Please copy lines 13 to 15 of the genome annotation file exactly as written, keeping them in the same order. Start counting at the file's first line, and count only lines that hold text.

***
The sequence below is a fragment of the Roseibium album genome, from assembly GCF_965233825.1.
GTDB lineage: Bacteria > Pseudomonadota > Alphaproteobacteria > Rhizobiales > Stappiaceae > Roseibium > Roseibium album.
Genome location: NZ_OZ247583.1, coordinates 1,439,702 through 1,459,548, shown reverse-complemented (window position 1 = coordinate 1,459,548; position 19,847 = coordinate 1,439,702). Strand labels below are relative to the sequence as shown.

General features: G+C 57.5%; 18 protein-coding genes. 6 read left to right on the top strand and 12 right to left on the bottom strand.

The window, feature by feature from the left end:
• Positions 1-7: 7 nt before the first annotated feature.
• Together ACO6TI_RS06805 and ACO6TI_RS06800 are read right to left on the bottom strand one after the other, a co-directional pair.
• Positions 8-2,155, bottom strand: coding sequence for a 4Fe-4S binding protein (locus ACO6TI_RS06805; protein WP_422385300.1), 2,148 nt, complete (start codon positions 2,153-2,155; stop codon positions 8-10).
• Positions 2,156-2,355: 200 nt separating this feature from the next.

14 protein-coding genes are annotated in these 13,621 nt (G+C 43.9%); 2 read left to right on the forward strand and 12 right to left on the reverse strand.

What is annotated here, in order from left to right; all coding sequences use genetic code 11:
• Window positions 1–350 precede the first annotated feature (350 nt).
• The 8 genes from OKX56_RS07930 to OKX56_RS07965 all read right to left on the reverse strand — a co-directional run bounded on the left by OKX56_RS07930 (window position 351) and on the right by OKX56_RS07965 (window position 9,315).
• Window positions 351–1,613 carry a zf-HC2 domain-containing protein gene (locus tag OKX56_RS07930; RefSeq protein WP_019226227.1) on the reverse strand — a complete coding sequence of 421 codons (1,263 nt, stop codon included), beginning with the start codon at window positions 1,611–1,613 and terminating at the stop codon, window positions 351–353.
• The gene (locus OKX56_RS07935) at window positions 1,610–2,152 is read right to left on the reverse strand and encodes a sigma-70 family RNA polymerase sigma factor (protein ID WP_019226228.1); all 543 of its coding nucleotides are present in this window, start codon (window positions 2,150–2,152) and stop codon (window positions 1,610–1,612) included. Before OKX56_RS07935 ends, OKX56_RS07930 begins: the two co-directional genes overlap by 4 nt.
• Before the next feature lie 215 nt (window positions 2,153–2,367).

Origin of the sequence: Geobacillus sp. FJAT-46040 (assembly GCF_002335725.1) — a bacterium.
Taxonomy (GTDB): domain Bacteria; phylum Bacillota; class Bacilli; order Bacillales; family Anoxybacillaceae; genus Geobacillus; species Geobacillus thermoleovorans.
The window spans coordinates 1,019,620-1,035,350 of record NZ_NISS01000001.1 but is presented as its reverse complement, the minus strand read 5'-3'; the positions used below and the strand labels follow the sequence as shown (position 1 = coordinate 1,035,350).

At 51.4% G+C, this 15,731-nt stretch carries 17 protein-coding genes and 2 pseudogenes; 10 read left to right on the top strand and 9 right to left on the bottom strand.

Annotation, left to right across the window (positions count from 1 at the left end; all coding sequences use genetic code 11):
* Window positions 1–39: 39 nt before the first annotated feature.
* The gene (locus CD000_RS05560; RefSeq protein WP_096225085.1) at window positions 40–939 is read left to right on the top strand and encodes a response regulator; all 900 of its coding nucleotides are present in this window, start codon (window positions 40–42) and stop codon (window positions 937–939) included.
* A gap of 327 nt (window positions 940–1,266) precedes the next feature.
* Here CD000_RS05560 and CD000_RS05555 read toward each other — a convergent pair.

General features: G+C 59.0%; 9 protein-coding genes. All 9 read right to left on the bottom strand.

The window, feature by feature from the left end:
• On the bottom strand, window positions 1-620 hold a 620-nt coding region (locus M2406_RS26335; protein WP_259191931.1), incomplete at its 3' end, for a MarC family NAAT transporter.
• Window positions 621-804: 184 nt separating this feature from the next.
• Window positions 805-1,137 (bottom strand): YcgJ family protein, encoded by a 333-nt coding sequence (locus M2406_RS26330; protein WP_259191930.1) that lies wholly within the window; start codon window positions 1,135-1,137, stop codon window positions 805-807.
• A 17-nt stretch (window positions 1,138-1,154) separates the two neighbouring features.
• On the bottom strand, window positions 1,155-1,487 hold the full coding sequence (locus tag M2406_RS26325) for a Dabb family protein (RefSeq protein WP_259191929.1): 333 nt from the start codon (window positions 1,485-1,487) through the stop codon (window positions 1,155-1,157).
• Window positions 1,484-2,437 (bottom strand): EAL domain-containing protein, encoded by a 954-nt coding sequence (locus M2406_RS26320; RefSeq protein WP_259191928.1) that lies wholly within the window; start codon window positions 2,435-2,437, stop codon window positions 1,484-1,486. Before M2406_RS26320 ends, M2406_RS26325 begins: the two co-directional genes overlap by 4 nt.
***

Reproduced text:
• The 8 genes from OKX56_RS07930 to OKX56_RS07965 all read right to left on the reverse strand — a co-directional run bounded on the left by OKX56_RS07930 (window position 351) and on the right by OKX56_RS07965 (window position 9,315).
• Window positions 351–1,613 carry a zf-HC2 domain-containing protein gene (locus tag OKX56_RS07930; RefSeq protein WP_019226227.1) on the reverse strand — a complete coding sequence of 421 codons (1,263 nt, stop codon included), beginning with the start codon at window positions 1,611–1,613 and terminating at the stop codon, window positions 351–353.
• The gene (locus OKX56_RS07935) at window positions 1,610–2,152 is read right to left on the reverse strand and encodes a sigma-70 family RNA polymerase sigma factor (protein ID WP_019226228.1); all 543 of its coding nucleotides are present in this window, start codon (window positions 2,150–2,152) and stop codon (window positions 1,610–1,612) included. Before OKX56_RS07935 ends, OKX56_RS07930 begins: the two co-directional genes overlap by 4 nt.